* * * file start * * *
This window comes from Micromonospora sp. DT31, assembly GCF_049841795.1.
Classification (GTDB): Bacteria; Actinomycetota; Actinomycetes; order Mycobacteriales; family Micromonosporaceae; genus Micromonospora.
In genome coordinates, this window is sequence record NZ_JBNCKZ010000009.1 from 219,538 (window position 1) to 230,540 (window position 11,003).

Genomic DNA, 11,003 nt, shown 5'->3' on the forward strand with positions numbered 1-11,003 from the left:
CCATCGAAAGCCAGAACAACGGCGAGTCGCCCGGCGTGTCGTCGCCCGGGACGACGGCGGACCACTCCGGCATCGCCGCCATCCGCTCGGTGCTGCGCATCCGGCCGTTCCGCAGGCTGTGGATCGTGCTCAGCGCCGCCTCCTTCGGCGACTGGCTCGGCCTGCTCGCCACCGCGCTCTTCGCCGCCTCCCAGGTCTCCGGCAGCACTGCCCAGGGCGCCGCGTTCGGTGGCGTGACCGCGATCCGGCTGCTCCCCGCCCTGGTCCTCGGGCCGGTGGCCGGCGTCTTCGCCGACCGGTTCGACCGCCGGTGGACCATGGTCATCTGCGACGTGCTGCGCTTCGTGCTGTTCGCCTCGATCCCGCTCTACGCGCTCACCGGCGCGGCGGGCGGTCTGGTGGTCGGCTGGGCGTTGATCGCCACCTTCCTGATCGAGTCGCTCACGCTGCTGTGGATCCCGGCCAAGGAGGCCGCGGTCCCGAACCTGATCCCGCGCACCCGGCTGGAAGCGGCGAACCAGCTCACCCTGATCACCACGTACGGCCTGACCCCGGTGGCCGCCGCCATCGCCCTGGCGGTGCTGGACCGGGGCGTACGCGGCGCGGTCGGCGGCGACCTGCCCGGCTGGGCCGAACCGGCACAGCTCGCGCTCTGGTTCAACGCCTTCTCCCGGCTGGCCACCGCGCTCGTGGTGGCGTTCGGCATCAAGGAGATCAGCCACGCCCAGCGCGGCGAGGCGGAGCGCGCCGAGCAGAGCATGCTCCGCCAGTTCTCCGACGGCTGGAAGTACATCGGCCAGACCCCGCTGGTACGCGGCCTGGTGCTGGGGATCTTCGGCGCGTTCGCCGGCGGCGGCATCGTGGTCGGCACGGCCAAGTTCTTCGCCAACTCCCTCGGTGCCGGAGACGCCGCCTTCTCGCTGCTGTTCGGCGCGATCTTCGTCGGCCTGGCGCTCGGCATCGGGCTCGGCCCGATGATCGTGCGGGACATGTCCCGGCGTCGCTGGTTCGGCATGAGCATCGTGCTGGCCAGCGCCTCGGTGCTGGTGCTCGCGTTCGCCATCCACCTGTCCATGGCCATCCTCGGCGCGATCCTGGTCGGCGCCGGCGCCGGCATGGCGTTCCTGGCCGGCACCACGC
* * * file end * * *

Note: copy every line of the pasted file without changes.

This window comes from Micromonospora sp. DT31, assembly GCF_049841795.1.
Classification (GTDB): Bacteria; Actinomycetota; Actinomycetes; order Mycobacteriales; family Micromonosporaceae; genus Micromonospora.
In genome coordinates, this window is sequence record NZ_JBNCKZ010000009.1 from 219,538 (window position 1) to 230,540 (window position 11,003).

Genomic DNA, 11,003 nt, shown 5'->3' on the forward strand with positions numbered 1-11,003 from the left:
CCATCGAAAGCCAGAACAACGGCGAGTCGCCCGGCGTGTCGTCGCCCGGGACGACGGCGGACCACTCCGGCATCGCCGCCATCCGCTCGGTGCTGCGCATCCGGCCGTTCCGCAGGCTGTGGATCGTGCTCAGCGCCGCCTCCTTCGGCGACTGGCTCGGCCTGCTCGCCACCGCGCTCTTCGCCGCCTCCCAGGTCTCCGGCAGCACTGCCCAGGGCGCCGCGTTCGGTGGCGTGACCGCGATCCGGCTGCTCCCCGCCCTGGTCCTCGGGCCGGTGGCCGGCGTCTTCGCCGACCGGTTCGACCGCCGGTGGACCATGGTCATCTGCGACGTGCTGCGCTTCGTGCTGTTCGCCTCGATCCCGCTCTACGCGCTCACCGGCGCGGCGGGCGGTCTGGTGGTCGGCTGGGCGTTGATCGCCACCTTCCTGATCGAGTCGCTCACGCTGCTGTGGATCCCGGCCAAGGAGGCCGCGGTCCCGAACCTGATCCCGCGCACCCGGCTGGAAGCGGCGAACCAGCTCACCCTGATCACCACGTACGGCCTGACCCCGGTGGCCGCCGCCATCGCCCTGGCGGTGCTGGACCGGGGCGTACGCGGCGCGGTCGGCGGCGACCTGCCCGGCTGGGCCGAACCGGCACAGCTCGCGCTCTGGTTCAACGCCTTCTCCCGGCTGGCCACCGCGCTCGTGGTGGCGTTCGGCATCAAGGAGATCAGCCACGCCCAGCGCGGCGAGGCGGAGCGCGCCGAGCAGAGCATGCTCCGCCAGTTCTCCGACGGCTGGAAGTACATCGGCCAGACCCCGCTGGTACGCGGCCTGGTGCTGGGGATCTTCGGCGCGTTCGCCGGCGGCGGCATCGTGGTCGGCACGGCCAAGTTCTTCGCCAACTCCCTCGGTGCCGGAGACGCCGCCTTCTCGCTGCTGTTCGGCGCGATCTTCGTCGGCCTGGCGCTCGGCATCGGGCTCGGCCCGATGATCGTGCGGGACATGTCCCGGCGTCGCTGGTTCGGCATGAGCATCGTGCTGGCCAGCGCCTCGGTGCTGGTGCTCGCGTTCGCCATCCACCTGTCCATGGCCATCCTCGGCGCGATCCTGGTCGGCGCCGGCGCCGGCATGGCGTTCCTGGCCGGCACCACGC